The late Ernie Splitt recalled the government inspectors arriving at the Michigan Union Brewery on Fourth Street on the day the state went dry, May 1, 1918. According to Splitt, everyone had a drink, even the inspectors. Then "the rest of the beer was poured down the drain. That was the saddest day of my life."
Hordes of Michiganders headed for Ohio to get booze, leading Michigan's governor to order state troopers to patrol the border. Cars ignoring their roadblocks were fired upon, and the governor was forced to declare limited martial law. A passenger was shot in the neck when a driver failed to stop for troopers on the highway outside Ann Arbor. But a search of the car turned up no liquor.
In 1918 congress approved the Eighteenth Amendment, prohibiting the manufacture, sale, or transportation of intoxicating beverages. It was ratified by the states early in 1919 and took effect in January 1920.
Prohibition did reduce heavy drinking, especially among the working class, in rural areas, and on college campuses. But it had the opposite effect among well-to-do Anglos. Bootleggers and illegal drinking establishments largely ignored beer and wine, concentrating instead on more profitable hard liquor. Cocktails become chic.
It was estimated that 400 to 600 cases of whiskey were brought from Canada across the Detroit River nightly. Much of it then was driven to Chicago, usually passing through Washtenaw County en route. One chilly April night in 1927, Ann Arbor police officers William Marz and Erwin Keebler stopped a car downtown. The driver had no registration, so Marz stood on the car's running board to direct it to police headquarters while Keebler followed behind in their patrol car. Near headquarters, one of the passengers pulled out a gun and fired five times through the window, blasting Marz to the pavement. The car sped off. Fortunately, Keebler had insisted Marz put on a bulletproof vest.
When the police escalated their enforcement efforts, gangsters simply used their enormous profits to buy faster cars and more guns. Ordinary citizens feared being caught in the crossfire. They put American flag stickers on their windshields with the inscription, "Don't Shoot, I'm Not a Bootlegger."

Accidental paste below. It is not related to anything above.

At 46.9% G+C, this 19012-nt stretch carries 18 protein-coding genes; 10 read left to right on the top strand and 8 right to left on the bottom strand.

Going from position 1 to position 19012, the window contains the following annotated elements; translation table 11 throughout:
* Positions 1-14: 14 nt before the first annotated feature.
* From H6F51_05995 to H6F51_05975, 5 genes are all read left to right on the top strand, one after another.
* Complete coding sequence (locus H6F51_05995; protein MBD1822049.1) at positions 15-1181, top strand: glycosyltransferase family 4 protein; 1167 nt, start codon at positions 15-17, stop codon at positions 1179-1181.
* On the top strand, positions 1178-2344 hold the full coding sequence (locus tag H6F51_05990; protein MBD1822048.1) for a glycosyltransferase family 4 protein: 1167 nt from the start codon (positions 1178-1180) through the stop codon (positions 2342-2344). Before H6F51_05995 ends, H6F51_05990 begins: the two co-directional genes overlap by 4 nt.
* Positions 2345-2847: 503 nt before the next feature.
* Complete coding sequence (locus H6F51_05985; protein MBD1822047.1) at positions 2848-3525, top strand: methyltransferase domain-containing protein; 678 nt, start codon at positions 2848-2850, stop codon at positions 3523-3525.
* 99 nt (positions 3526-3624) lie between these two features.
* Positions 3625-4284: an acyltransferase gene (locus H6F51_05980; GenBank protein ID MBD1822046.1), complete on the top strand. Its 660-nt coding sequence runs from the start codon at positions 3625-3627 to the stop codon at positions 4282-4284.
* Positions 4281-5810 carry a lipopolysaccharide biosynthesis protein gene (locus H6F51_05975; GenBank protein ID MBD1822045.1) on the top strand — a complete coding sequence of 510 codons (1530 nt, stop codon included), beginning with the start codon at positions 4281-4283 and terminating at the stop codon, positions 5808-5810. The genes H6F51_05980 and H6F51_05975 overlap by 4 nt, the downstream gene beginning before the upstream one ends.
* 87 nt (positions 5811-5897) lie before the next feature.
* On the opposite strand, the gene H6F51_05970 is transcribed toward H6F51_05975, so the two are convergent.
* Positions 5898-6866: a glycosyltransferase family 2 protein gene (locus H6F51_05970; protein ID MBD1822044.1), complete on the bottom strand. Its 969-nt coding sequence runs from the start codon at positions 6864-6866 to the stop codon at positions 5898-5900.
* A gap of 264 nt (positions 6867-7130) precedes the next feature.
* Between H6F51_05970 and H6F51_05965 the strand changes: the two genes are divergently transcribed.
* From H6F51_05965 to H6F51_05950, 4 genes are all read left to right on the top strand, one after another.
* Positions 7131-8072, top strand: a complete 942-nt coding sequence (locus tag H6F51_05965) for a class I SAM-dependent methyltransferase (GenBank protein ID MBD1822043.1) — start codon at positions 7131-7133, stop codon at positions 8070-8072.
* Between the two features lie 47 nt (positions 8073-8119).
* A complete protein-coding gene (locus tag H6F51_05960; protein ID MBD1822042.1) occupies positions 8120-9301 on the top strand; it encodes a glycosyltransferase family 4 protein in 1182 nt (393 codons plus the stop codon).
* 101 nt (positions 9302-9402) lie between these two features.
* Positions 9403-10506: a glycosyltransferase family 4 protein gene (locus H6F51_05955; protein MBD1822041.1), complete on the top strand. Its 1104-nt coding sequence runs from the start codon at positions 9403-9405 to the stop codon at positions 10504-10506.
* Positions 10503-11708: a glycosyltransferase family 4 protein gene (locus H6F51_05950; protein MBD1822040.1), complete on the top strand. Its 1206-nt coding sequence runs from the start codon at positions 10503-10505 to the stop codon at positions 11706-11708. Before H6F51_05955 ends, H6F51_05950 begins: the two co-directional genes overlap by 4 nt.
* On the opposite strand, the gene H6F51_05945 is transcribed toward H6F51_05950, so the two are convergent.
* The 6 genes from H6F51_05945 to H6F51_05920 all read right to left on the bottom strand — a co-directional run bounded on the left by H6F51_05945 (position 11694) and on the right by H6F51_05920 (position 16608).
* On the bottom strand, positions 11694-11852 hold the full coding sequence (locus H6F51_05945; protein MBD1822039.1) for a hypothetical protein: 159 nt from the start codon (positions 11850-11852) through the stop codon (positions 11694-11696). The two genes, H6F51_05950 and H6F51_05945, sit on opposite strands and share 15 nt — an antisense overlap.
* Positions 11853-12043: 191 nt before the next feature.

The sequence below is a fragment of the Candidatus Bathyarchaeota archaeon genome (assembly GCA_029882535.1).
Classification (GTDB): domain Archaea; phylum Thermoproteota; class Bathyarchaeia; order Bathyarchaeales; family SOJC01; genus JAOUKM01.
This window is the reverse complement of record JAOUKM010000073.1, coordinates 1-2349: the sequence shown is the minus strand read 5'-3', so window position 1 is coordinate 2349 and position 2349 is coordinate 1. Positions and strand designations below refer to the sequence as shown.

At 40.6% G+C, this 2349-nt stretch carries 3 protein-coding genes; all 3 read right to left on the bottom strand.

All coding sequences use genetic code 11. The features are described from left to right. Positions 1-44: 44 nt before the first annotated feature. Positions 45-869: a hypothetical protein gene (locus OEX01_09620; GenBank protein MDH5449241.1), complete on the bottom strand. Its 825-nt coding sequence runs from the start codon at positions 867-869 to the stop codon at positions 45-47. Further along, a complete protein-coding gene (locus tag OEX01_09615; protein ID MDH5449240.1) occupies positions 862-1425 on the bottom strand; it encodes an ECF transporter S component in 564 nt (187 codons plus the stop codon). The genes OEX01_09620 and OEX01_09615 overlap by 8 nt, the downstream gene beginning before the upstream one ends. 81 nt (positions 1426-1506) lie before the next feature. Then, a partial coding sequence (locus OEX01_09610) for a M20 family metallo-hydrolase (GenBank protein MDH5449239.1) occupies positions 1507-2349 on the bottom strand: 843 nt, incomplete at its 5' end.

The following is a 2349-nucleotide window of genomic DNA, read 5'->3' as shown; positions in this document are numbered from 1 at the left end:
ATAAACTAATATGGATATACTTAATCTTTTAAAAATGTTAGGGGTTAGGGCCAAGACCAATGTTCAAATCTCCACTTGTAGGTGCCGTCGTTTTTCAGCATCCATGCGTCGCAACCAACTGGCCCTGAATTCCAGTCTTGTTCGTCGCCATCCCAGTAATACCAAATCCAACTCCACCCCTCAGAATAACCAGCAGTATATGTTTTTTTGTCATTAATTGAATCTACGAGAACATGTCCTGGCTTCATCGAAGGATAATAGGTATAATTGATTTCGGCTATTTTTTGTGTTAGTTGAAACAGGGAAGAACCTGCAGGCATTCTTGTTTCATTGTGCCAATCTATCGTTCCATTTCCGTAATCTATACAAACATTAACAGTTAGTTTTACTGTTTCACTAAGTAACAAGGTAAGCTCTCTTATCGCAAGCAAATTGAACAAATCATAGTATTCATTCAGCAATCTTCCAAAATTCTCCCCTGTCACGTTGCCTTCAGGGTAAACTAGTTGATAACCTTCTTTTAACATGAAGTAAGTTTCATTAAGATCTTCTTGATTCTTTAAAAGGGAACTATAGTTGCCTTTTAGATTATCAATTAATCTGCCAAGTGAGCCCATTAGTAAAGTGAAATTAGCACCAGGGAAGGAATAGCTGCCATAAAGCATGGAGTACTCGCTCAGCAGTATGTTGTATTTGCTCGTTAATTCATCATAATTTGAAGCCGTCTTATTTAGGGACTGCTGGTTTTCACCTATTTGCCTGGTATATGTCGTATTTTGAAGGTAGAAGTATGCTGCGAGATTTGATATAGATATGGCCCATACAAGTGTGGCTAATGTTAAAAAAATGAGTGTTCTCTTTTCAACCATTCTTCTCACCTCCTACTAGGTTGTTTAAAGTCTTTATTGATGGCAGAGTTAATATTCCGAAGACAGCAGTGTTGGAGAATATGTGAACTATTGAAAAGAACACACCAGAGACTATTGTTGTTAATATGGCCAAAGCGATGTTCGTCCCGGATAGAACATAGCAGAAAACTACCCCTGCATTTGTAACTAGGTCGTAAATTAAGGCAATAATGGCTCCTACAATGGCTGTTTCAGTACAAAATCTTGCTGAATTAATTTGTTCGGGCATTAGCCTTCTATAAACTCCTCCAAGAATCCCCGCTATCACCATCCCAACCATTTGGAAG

With law enforcement officers frustrated by the bootleggers, they struck at the little man--in Ann Arbor, Metzger's German Restaurant. In 1929, owner Bill Metzger was cited for selling hard cider and placed on probation for five years. He was fined $100 and couldn't leave the state without the consent of the court. He, his vehicles, his business, and his home could be searched at any time without a warrant. To prevent any future instances of his cider fermenting, he could no longer sell cider at all.
Over the course of the 1920s, even non-Germans began to question Prohibition. They came to realize that they had only replaced the hated saloon with the speakeasy and the blind pig and began to think that the moderate German approach, drinking beer and wine, might be OK.
In the 1932 presidential election, Franklin Roosevelt ran as a wet candidate. As one of its first acts, the new congress passed the Twenty-First Amendment, repealing Prohibition. That April, Michigan became the first state to ratify it. By May, sale and consumption of alcohol were legal again in Ann Arbor.
The Michigan Union Brewery reopened as the Ann Arbor Brewery. Kurt Neumann, a longtime resident of "Cabbage Town," as the Old West Side was known, recalled how men from the neighborhood would stop in, fill steins straight from a spigot, and sit around talking and drinking. Unfortunately, other locals weren't as loyal to "Ann Arbor Old Tyme," "Creme Top," or "Town Club"--perhaps because it was all the same beer, just with different labels. The brewery closed for good in 1949.
In 1960, local voters finally permitted bars to serve liquor. In 1964 they replaced the century-old dry line with a smaller dry island around the university, and in 1969 even that was eliminated. Ann Arborites had repealed the last remnants of the Yankee crusade against alcohol.
[Originally published in September, 2009.]